Autodesk is taking aim at contractors, self-professed do-it-yourselfers and anyone else who performs tasks requiring accurate plans with AutoCAD Freestyle, a new drawing and sketch package.
As opposed to using pen and paper or more complex software, AutoCAD Freestyle has been designed to let users generate quick, accurate and professional-looking designs without the need for or the learning curve of industrial-strength CAD software. AutoCAD Freestyle is designed for any task that requires the creation of accurate plans and construction documentation.
Built on the AutoCAD platform, AutoCAD Freestyle provides a toolset for creating standard shapes (lines, arcs, circles, rectangles), annotating drawings (dimension, text, fills), sketching, doodling and inserting images and symbols. The grid on the drawing surface helps users understand spatial dimensions such as proportion and distance so they can solve design challenges and create accurate sketches, much like drawing on graph paper. A full library of pre-drawn, commonly-used symbols is also included to help save time. In addition, the software provides the ability to insert and trace over a photograph or one of the many sample drawings provided in the package available for download from the AutoCAD Freestyle community.
AutoCAD Freestyle, which supports full DWG compatibility, can also be tapped by non-CAD employees working with architects and engineers, allowing them to markup and annotate designs created in AutoCAD. Once their input is complete, they can send the design changes back for incorporation into the AutoCAD file, which helps reduce rework. AutoCAD Freestyle also uses Windows 7 support for multitouch, including panning, zooming, rotation and flick functionality. The software was previously available on Autodesk Labs as a technology preview known as Project Cooper. AutoCAD Freestyle is now available for download from the Autodesk eStore.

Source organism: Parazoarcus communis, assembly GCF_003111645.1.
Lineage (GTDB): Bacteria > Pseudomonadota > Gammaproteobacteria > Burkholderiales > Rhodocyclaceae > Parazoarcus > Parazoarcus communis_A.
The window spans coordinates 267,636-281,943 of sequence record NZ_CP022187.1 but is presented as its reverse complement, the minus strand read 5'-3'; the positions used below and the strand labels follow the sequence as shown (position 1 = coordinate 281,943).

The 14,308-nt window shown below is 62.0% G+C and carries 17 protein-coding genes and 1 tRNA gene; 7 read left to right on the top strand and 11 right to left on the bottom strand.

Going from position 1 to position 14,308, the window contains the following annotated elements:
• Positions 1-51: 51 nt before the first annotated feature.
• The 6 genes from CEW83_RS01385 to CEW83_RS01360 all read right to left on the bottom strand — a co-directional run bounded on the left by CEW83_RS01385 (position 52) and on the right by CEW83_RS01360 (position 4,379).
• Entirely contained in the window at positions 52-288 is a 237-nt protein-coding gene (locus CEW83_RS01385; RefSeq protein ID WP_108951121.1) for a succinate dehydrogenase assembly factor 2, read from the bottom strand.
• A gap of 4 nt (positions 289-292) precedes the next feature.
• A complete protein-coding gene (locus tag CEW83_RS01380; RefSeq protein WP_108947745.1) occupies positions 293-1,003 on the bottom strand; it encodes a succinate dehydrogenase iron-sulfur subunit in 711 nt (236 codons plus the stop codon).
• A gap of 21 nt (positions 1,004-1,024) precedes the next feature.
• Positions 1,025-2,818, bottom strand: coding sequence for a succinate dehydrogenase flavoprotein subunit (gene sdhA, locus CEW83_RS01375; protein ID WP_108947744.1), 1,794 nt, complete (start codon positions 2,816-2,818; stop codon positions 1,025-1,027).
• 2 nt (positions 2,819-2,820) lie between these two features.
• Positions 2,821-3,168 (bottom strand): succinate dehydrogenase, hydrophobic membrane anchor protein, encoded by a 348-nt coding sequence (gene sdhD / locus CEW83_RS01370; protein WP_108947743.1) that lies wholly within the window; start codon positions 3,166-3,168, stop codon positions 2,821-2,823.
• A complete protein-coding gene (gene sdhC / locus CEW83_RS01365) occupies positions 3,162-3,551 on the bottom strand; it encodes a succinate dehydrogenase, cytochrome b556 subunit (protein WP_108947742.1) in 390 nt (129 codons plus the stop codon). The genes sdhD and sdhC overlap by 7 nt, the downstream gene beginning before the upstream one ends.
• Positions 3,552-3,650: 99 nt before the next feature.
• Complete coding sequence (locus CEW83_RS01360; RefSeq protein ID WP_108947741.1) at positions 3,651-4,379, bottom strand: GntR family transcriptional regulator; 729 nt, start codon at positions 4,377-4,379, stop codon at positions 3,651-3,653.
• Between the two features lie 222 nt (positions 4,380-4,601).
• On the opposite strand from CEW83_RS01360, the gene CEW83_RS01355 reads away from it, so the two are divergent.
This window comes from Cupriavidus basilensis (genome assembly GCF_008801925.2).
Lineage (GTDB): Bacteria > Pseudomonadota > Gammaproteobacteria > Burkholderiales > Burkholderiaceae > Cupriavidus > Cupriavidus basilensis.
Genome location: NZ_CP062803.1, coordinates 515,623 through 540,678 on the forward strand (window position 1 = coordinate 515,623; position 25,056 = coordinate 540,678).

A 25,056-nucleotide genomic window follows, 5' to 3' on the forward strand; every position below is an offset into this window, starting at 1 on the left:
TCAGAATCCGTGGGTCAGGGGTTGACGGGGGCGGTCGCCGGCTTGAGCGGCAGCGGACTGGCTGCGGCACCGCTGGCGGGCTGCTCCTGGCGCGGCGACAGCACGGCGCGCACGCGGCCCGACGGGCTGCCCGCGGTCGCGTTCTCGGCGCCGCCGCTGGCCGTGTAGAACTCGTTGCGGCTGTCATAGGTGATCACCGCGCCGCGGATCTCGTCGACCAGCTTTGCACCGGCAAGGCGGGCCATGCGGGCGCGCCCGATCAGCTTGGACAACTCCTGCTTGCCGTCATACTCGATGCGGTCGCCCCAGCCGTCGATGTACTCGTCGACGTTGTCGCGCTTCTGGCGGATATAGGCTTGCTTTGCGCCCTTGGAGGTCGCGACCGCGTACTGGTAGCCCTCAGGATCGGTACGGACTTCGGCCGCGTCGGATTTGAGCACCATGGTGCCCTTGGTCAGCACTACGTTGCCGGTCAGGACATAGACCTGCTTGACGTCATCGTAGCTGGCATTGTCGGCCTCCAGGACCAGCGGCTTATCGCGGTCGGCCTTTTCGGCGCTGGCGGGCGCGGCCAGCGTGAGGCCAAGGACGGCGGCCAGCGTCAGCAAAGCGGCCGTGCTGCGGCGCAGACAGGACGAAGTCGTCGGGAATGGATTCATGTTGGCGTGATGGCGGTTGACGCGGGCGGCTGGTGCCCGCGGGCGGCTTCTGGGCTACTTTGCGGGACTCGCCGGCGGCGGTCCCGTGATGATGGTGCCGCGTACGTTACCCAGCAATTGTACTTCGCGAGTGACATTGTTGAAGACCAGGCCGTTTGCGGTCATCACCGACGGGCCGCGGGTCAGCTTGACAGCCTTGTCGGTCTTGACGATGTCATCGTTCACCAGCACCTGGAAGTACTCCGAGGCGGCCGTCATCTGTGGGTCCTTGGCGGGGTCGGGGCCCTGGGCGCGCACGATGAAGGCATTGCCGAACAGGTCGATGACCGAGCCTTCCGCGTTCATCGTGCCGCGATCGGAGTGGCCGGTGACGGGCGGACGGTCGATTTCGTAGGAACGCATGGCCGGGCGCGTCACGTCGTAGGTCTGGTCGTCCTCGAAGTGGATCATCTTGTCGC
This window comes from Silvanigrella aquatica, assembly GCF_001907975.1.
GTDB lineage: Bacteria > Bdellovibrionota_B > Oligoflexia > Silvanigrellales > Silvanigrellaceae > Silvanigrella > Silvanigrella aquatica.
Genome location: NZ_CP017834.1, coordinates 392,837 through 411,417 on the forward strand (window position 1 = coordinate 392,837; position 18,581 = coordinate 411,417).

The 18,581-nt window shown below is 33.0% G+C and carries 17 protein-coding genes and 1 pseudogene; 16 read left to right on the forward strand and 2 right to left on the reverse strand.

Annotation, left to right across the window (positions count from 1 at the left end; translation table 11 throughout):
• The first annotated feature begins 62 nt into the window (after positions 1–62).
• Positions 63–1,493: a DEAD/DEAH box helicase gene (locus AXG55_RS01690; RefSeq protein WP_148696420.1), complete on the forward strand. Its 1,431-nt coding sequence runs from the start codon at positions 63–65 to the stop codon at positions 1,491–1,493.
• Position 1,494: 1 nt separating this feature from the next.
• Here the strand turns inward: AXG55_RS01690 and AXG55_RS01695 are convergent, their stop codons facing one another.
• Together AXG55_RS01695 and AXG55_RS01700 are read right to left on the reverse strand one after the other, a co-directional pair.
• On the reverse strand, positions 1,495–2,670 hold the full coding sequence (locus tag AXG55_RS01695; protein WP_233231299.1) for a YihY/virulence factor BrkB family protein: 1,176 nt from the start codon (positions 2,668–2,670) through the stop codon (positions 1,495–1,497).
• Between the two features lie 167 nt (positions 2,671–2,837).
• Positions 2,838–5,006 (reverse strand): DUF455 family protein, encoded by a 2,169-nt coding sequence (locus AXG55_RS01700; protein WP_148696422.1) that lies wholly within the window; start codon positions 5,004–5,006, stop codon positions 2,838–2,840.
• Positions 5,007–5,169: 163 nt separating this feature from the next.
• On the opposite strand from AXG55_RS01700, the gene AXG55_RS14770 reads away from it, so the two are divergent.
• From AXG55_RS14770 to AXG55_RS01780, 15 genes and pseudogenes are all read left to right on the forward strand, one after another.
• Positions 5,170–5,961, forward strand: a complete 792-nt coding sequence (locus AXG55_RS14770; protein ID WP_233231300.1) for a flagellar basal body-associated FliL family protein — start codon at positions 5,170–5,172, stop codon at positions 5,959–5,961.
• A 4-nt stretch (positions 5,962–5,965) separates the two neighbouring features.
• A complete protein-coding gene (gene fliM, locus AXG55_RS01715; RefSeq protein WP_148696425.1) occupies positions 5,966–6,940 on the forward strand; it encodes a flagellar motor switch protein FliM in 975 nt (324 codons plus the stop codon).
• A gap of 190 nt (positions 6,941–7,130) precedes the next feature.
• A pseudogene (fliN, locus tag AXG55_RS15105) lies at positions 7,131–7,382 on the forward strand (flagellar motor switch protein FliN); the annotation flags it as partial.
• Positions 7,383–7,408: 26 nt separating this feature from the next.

A new service lets engineers and orthopedic surgeons design and 3D print highly accurate, patient-specific, orthopedic medical implants made of metal -- without owning a 3D printer. Using free, downloadable software, users can import ASCII and binary .STL files, design the implant, and send an encrypted design file to a third-party manufacturer.
For industrial control applications, or even a simple assembly line, that machine can go almost 24/7 without a break. But what happens when the task is a little more complex? That’s where the “smart” machine would come in. The smart machine is one that has some simple (or complex in some cases) processing capability to be able to adapt to changing conditions. Such machines are suited for a host of applications, including automotive, aerospace, defense, medical, computers and electronics, telecommunications, consumer goods, and so on. This discussion will examine what’s possible with smart machines, and what tradeoffs need to be made to implement such a solution.